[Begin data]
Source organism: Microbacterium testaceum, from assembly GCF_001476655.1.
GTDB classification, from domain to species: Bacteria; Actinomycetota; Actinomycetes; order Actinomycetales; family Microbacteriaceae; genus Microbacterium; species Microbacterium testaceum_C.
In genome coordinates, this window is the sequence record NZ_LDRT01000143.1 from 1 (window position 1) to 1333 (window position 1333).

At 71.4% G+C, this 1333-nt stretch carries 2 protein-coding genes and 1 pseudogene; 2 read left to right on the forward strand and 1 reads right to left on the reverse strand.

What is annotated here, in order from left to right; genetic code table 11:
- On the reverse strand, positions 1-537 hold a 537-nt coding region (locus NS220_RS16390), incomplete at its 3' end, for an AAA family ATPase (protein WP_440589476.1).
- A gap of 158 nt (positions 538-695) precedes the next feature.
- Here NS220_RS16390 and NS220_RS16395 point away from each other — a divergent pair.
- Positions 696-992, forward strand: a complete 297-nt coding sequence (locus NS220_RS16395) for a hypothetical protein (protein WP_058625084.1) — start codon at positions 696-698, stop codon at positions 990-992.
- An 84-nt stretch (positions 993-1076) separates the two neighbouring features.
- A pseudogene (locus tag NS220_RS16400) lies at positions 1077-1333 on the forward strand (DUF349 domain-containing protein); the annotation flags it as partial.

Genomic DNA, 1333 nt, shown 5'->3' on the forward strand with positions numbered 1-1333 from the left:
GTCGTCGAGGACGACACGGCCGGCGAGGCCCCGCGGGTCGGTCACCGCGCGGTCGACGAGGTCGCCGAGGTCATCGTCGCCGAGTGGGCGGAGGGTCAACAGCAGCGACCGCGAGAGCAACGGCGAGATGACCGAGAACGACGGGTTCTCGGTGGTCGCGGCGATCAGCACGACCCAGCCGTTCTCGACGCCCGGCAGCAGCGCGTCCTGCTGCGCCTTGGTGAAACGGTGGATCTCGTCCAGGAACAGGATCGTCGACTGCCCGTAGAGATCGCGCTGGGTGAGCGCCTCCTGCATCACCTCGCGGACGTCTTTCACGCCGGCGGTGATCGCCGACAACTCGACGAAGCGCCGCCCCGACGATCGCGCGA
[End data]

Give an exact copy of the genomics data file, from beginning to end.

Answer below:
Source organism: Microbacterium testaceum, from assembly GCF_001476655.1.
GTDB classification, from domain to species: Bacteria; Actinomycetota; Actinomycetes; order Actinomycetales; family Microbacteriaceae; genus Microbacterium; species Microbacterium testaceum_C.
In genome coordinates, this window is the sequence record NZ_LDRT01000143.1 from 1 (window position 1) to 1333 (window position 1333).

At 71.4% G+C, this 1333-nt stretch carries 2 protein-coding genes and 1 pseudogene; 2 read left to right on the forward strand and 1 reads right to left on the reverse strand.

What is annotated here, in order from left to right; genetic code table 11:
- On the reverse strand, positions 1-537 hold a 537-nt coding region (locus NS220_RS16390), incomplete at its 3' end, for an AAA family ATPase (protein WP_440589476.1).
- A gap of 158 nt (positions 538-695) precedes the next feature.
- Here NS220_RS16390 and NS220_RS16395 point away from each other — a divergent pair.
- Positions 696-992, forward strand: a complete 297-nt coding sequence (locus NS220_RS16395) for a hypothetical protein (protein WP_058625084.1) — start codon at positions 696-698, stop codon at positions 990-992.
- An 84-nt stretch (positions 993-1076) separates the two neighbouring features.
- A pseudogene (locus tag NS220_RS16400) lies at positions 1077-1333 on the forward strand (DUF349 domain-containing protein); the annotation flags it as partial.

Genomic DNA, 1333 nt, shown 5'->3' on the forward strand with positions numbered 1-1333 from the left:
GTCGTCGAGGACGACACGGCCGGCGAGGCCCCGCGGGTCGGTCACCGCGCGGTCGACGAGGTCGCCGAGGTCATCGTCGCCGAGTGGGCGGAGGGTCAACAGCAGCGACCGCGAGAGCAACGGCGAGATGACCGAGAACGACGGGTTCTCGGTGGTCGCGGCGATCAGCACGACCCAGCCGTTCTCGACGCCCGGCAGCAGCGCGTCCTGCTGCGCCTTGGTGAAACGGTGGATCTCGTCCAGGAACAGGATCGTCGACTGCCCGTAGAGATCGCGCTGGGTGAGCGCCTCCTGCATCACCTCGCGGACGTCTTTCACGCCGGCGGTGATCGCCGACAACTCGACGAAGCGCCGCCCCGACGATCGCGCGA